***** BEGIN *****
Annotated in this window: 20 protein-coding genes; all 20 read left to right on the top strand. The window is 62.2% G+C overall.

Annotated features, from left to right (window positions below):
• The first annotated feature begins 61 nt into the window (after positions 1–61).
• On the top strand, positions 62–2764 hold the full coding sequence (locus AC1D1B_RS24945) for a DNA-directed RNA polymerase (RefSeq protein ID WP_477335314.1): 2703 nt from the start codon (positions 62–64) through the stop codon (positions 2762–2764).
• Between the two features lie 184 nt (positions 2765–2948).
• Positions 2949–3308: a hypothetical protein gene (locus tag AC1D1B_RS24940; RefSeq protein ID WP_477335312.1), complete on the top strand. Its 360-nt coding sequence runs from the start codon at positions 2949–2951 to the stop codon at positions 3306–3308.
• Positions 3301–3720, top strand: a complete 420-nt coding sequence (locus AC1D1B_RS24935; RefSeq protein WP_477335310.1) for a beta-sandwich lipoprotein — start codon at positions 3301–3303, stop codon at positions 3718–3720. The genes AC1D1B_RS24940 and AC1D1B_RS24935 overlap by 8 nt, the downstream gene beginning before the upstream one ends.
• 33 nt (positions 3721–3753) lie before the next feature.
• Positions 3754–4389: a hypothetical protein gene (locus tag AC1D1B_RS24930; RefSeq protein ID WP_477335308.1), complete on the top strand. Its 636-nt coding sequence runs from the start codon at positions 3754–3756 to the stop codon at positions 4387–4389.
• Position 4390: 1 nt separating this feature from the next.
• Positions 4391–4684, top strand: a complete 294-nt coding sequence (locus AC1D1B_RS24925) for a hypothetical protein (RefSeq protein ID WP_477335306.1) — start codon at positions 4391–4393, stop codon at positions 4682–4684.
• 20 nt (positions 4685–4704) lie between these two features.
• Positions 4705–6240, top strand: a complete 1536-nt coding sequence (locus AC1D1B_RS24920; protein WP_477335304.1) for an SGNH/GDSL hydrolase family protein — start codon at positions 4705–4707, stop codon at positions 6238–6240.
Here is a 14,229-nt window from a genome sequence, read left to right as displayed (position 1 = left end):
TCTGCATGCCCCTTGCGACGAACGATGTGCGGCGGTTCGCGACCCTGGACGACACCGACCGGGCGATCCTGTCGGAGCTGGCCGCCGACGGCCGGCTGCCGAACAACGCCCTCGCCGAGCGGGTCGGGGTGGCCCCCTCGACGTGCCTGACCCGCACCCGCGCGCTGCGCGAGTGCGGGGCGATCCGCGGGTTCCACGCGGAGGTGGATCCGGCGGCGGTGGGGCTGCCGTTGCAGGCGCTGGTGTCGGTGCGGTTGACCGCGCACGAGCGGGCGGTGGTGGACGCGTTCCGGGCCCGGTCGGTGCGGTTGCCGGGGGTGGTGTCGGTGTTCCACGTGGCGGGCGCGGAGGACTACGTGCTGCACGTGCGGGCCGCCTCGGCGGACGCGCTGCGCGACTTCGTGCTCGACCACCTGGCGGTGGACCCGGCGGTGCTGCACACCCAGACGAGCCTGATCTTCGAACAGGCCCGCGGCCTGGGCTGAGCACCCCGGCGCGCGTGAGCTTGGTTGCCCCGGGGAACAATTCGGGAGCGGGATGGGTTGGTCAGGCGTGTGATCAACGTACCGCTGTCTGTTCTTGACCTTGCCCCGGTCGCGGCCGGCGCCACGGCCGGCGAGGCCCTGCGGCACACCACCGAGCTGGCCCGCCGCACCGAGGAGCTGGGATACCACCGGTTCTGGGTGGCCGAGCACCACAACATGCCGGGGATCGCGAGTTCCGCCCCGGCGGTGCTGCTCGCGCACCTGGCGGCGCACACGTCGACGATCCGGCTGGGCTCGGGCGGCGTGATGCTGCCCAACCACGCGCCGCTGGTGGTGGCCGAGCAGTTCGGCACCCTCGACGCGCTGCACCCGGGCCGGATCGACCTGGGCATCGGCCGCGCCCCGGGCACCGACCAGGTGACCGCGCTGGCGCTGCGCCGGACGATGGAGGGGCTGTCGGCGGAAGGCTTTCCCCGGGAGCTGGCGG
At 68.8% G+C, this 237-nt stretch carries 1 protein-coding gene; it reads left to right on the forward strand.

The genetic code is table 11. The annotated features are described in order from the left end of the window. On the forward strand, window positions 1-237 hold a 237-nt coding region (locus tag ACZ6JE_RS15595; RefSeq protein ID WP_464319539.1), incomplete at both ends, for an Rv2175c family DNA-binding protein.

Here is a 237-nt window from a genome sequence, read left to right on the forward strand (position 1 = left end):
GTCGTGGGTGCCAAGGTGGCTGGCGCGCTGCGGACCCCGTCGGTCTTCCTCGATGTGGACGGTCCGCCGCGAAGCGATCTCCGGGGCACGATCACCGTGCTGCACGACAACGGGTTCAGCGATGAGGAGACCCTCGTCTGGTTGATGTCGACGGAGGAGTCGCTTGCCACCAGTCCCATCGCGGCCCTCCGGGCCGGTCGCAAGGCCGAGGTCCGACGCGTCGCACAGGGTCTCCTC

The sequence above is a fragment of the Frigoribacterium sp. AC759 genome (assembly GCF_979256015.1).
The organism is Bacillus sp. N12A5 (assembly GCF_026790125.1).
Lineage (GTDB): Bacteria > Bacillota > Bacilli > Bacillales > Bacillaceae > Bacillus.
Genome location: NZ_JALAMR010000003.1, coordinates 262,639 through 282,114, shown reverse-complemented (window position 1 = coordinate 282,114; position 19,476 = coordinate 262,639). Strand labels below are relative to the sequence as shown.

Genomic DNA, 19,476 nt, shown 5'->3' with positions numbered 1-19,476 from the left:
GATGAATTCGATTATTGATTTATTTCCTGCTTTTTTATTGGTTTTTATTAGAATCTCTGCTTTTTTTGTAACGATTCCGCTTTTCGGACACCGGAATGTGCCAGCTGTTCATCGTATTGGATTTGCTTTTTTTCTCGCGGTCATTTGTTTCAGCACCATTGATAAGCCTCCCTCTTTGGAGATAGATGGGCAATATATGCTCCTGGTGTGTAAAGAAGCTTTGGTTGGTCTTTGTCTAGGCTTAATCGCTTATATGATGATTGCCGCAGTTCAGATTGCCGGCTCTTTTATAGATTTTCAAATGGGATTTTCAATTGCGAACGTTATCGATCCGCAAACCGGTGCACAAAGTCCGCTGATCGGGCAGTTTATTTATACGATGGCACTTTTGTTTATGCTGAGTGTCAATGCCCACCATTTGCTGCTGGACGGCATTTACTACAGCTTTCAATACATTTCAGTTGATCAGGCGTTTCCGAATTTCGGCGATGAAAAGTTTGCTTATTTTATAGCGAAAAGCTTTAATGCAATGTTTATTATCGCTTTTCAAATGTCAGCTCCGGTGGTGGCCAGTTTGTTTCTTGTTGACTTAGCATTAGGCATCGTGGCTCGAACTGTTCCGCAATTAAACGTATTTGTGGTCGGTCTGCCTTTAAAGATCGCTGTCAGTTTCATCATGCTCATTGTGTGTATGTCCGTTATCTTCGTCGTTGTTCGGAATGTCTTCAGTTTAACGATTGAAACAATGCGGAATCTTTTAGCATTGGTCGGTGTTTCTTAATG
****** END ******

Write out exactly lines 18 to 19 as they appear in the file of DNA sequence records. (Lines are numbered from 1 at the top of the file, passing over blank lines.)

Here is a 237-nt window from a genome sequence, read left to right on the forward strand (position 1 = left end):
GTCGTGGGTGCCAAGGTGGCTGGCGCGCTGCGGACCCCGTCGGTCTTCCTCGATGTGGACGGTCCGCCGCGAAGCGATCTCCGGGGCACGATCACCGTGCTGCACGACAACGGGTTCAGCGATGAGGAGACCCTCGTCTGGTTGATGTCGACGGAGGAGTCGCTTGCCACCAGTCCCATCGCGGCCCTCCGGGCCGGTCGCAAGGCCGAGGTCCGACGCGTCGCACAGGGTCTCCTC